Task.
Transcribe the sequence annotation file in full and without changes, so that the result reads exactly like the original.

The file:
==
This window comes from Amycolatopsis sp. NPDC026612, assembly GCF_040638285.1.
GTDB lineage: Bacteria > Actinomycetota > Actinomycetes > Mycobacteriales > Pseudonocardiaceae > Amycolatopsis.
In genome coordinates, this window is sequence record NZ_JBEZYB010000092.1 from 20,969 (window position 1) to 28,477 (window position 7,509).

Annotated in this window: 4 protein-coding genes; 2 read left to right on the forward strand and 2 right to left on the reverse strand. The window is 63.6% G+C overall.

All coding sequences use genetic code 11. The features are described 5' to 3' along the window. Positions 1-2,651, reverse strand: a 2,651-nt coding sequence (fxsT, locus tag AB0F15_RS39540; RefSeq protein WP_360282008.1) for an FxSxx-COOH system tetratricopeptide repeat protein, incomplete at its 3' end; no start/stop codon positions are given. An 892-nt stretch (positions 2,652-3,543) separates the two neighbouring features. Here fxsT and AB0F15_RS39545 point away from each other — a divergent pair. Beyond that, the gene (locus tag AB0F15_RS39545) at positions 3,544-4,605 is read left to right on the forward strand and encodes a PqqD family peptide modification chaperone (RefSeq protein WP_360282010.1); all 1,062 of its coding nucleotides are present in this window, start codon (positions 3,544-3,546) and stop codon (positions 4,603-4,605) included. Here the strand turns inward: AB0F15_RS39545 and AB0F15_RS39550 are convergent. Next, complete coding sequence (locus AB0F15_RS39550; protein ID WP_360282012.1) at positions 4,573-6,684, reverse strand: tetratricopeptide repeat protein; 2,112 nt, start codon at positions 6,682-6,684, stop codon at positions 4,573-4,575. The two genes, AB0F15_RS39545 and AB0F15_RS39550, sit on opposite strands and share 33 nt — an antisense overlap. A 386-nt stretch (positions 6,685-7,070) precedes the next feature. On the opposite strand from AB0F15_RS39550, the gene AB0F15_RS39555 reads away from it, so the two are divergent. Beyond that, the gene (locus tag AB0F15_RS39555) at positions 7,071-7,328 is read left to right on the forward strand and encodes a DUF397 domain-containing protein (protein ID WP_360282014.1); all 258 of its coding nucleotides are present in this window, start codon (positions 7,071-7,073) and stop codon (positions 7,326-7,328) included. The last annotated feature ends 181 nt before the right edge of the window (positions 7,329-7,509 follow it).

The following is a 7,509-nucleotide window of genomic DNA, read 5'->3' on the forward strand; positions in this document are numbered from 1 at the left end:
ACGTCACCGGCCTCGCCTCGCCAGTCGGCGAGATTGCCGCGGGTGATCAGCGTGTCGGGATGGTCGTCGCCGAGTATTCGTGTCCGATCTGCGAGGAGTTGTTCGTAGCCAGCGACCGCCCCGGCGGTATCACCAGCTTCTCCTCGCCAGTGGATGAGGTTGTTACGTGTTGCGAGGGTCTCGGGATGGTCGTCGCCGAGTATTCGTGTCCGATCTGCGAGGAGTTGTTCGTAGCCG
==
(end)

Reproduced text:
This window comes from Amycolatopsis sp. NPDC026612, assembly GCF_040638285.1.
GTDB lineage: Bacteria > Actinomycetota > Actinomycetes > Mycobacteriales > Pseudonocardiaceae > Amycolatopsis.
In genome coordinates, this window is sequence record NZ_JBEZYB010000092.1 from 20,969 (window position 1) to 28,477 (window position 7,509).

Annotated in this window: 4 protein-coding genes; 2 read left to right on the forward strand and 2 right to left on the reverse strand. The window is 63.6% G+C overall.

All coding sequences use genetic code 11. The features are described 5' to 3' along the window. Positions 1-2,651, reverse strand: a 2,651-nt coding sequence (fxsT, locus tag AB0F15_RS39540; RefSeq protein WP_360282008.1) for an FxSxx-COOH system tetratricopeptide repeat protein, incomplete at its 3' end; no start/stop codon positions are given. An 892-nt stretch (positions 2,652-3,543) separates the two neighbouring features. Here fxsT and AB0F15_RS39545 point away from each other — a divergent pair. Beyond that, the gene (locus tag AB0F15_RS39545) at positions 3,544-4,605 is read left to right on the forward strand and encodes a PqqD family peptide modification chaperone (RefSeq protein WP_360282010.1); all 1,062 of its coding nucleotides are present in this window, start codon (positions 3,544-3,546) and stop codon (positions 4,603-4,605) included. Here the strand turns inward: AB0F15_RS39545 and AB0F15_RS39550 are convergent. Next, complete coding sequence (locus AB0F15_RS39550; protein ID WP_360282012.1) at positions 4,573-6,684, reverse strand: tetratricopeptide repeat protein; 2,112 nt, start codon at positions 6,682-6,684, stop codon at positions 4,573-4,575. The two genes, AB0F15_RS39545 and AB0F15_RS39550, sit on opposite strands and share 33 nt — an antisense overlap. A 386-nt stretch (positions 6,685-7,070) precedes the next feature. On the opposite strand from AB0F15_RS39550, the gene AB0F15_RS39555 reads away from it, so the two are divergent. Beyond that, the gene (locus tag AB0F15_RS39555) at positions 7,071-7,328 is read left to right on the forward strand and encodes a DUF397 domain-containing protein (protein ID WP_360282014.1); all 258 of its coding nucleotides are present in this window, start codon (positions 7,071-7,073) and stop codon (positions 7,326-7,328) included. The last annotated feature ends 181 nt before the right edge of the window (positions 7,329-7,509 follow it).

The following is a 7,509-nucleotide window of genomic DNA, read 5'->3' on the forward strand; positions in this document are numbered from 1 at the left end:
ACGTCACCGGCCTCGCCTCGCCAGTCGGCGAGATTGCCGCGGGTGATCAGCGTGTCGGGATGGTCGTCGCCGAGTATTCGTGTCCGATCTGCGAGGAGTTGTTCGTAGCCAGCGACCGCCCCGGCGGTATCACCAGCTTCTCCTCGCCAGTGGATGAGGTTGTTACGTGTTGCGAGGGTCTCGGGATGGTCGTCGCCGAGTATTCGTGTCCGATCTGCGAGGAGTTGTTCGTAGCCG